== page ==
With quality control and long-term trade contracts, local farming cooperatives have made cacao production in Sao Tome and Principe more financially and environmentally sustainable.
Today, cacao trees once again dot the landscape of Sao Tome and Principe. Once considered the world’s largest cacao exporter, this tiny island nation off the West African coast had significantly scaled back its operations after gaining independence in 1975. In the ensuing decades, repeated climate shocks (droughts and floods) conspired to keep the archipelago’s cacao production limited. But lately, cacao – the key ingredient in chocolate, and a major cash crop – is making a comeback in Sao Tome and Principe, thanks to IFAD’s assistance.
GOING ORGANIC: ADDED VALUE, NEW OPPORTUNITIES
For Sao Tome and Principe, the return to lucrative cacao farming was underpinned by a series of strategic decisions – key among them, the shift from conventional to organic cacao production. This transition has allowed them to add value to their core crop, resulting in a high-quality product that is increasingly in demand in international markets.
Meeting the strict guidelines for organic certification is no small feat, especially in a place like Sao Tome and Principe, a biodiversity-rich country covered in legally protected forests. But with the help of IFAD’s PAPAC and PAPAFPA projects, local smallholders were able to acquire the means and skills to redefine their production.
IFAD’s support came via two local cacao farming cooperatives, CECAB and CECAQ11, through which Sao Tomean farmers received training on how to transform their crop and implement sustainable practices. Today, the organic cacao is grown in the shade of existing trees, allowing farmers to avoid clearing vegetation and adding chemicals to the soil. Systematic quality control processes verify the characteristics of the cacao beans throughout their life cycle. Both cooperatives are now internationally certified as organic, as well as with meeting fair trade, social and environmental standards. The growing international demand for organic and fair-trade cacao and the widespread recognition of Sao Tomean products’ quality and sustainability have created attractive market conditions for both collectives.
Building on these conditions, IFAD has brokered key partnerships between these cooperatives and European chocolate manufacturers. Through these connections, Sao Tomean cacao sellers have been able to directly negotiate contracts with major international sellers of fine chocolates. And because of the product’s organic and fair-trade status, the contracts must stipulate a minimum guaranteed price, thus minimizing losses to the farmers in case of commodity price shocks.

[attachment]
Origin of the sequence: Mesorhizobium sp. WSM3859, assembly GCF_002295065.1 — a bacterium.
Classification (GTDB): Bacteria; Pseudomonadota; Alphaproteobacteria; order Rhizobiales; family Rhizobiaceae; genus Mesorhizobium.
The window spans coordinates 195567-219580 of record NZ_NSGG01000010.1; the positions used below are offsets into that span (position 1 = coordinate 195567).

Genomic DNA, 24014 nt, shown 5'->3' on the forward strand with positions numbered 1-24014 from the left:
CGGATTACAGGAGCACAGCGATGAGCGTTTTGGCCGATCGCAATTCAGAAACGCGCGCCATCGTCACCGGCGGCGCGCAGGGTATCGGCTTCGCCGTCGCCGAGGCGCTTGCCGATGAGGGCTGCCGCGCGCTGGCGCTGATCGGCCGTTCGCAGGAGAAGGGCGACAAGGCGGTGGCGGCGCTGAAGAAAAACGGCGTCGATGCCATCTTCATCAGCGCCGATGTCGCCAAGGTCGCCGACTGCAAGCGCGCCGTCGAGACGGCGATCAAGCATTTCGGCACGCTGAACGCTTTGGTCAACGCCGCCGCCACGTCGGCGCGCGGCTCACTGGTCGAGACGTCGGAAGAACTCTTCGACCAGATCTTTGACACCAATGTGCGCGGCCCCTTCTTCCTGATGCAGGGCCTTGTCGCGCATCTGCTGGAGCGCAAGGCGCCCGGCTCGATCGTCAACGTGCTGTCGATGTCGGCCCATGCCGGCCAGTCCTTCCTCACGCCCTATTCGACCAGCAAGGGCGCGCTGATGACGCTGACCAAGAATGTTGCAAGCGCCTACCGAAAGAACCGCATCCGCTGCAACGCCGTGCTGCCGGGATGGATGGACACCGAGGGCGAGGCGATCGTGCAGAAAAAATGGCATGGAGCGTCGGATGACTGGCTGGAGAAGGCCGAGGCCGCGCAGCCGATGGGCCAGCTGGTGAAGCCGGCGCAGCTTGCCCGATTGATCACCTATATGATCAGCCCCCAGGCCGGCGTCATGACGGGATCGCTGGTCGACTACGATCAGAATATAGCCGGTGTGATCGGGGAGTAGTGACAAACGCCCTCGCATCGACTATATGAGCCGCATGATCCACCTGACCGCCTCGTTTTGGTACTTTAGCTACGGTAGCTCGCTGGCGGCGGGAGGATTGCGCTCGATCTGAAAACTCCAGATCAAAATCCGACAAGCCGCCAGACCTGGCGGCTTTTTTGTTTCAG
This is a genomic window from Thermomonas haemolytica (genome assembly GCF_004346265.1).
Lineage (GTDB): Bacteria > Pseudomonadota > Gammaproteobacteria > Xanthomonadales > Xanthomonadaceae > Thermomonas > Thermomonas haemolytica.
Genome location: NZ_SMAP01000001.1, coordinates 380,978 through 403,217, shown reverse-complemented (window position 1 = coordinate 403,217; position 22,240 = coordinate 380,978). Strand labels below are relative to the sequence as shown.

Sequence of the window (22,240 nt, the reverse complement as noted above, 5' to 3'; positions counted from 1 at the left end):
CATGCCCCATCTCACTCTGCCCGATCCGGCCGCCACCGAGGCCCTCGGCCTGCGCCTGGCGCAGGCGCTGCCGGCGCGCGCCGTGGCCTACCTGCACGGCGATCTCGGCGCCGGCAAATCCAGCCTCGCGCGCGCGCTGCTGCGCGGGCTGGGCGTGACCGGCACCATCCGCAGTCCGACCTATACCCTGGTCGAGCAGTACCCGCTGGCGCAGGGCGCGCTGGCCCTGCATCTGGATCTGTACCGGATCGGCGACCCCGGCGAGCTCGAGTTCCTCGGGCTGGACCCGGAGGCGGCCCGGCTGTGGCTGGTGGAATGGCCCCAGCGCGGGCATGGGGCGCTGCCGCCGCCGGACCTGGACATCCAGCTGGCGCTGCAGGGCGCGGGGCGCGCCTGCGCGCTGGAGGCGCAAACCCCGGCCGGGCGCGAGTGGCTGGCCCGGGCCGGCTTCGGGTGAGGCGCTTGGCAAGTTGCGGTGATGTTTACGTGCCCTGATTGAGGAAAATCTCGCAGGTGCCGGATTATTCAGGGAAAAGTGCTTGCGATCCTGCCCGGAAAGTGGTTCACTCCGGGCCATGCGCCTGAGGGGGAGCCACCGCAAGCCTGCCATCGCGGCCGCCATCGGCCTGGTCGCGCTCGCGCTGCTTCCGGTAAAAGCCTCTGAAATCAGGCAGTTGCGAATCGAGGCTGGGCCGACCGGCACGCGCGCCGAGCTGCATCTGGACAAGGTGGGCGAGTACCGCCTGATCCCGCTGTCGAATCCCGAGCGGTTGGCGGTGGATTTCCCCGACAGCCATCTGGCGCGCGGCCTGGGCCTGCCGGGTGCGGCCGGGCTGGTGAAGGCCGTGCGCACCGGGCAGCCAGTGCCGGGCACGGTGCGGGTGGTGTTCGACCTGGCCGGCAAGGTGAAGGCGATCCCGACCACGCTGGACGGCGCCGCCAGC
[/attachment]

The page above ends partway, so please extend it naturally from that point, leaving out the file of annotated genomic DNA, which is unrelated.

The establishment of these agreements has also ensured a sustainable revenue source for the smallholders who belong to these cooperatives, such as Delfim Fonseca, a 30-year-old cacao producer who became a member of CECAB 10 years ago. “Since I joined it, my revenues have grown and life has improved,” says Delfim.
BEYOND CACAO: FAR-REACHING IMPACTS
Cacao is by far the most important source of external-sale revenues for Sao Tome and Principe. In 2017, cacao bean exports reached US$9.5 million, equivalent to about 93 per cent of the country’s total exports and approximately 2.4 per cent of its gross domestic product. This represents a tripling of Sao Tome and Principe’s exports in comparison to just 12 years before, when IFAD first began its support of the local cacao sector.
In addition to helping CECAB and CECAQ11 transition to organic farming, IFAD’s support has contributed to increasing their overall yield production by 31 per cent and sales revenues by 34 per cent. In fact, roughly 40 per cent of the country’s entire foreign-traded cacao output now comes directly from these two collectives.
The more than 3,300 farmers who have joined these cooperatives to date have gained larger and more stable incomes for their households, meaning that these cooperatives – and IFAD’s efforts to support them – have thus benefitted nearly 25 per cent of Sao Tome and Principe’s rural population.These exports have guaranteed a solid level of sustainability for both cooperatives, improving the livelihoods of a significant number of people. Each cooperative is comprised of smaller associations that serve as semi-autonomous business hubs, collecting common funds to help members when needed, shortening the distances needed to transport goods and maintaining and strengthening the links between farmers and their communities. Each association can also count on the ongoing support of an agricultural technician trained by IFAD-supported projects.
Today, Sao Tome and Principe does not aim to compete in quantity with much larger cacao-producing countries; instead, the local cooperatives are investing in quality, a strategy that has given them a comparative advantage. Thanks to the value of their organic cacao beans, local smallholders have benefitted from higher returns and better-planned livelihoods. This cooperativism has also facilitated Sao Tomean farmers’ market access, making their business model a successful example of public-private-producer partnership.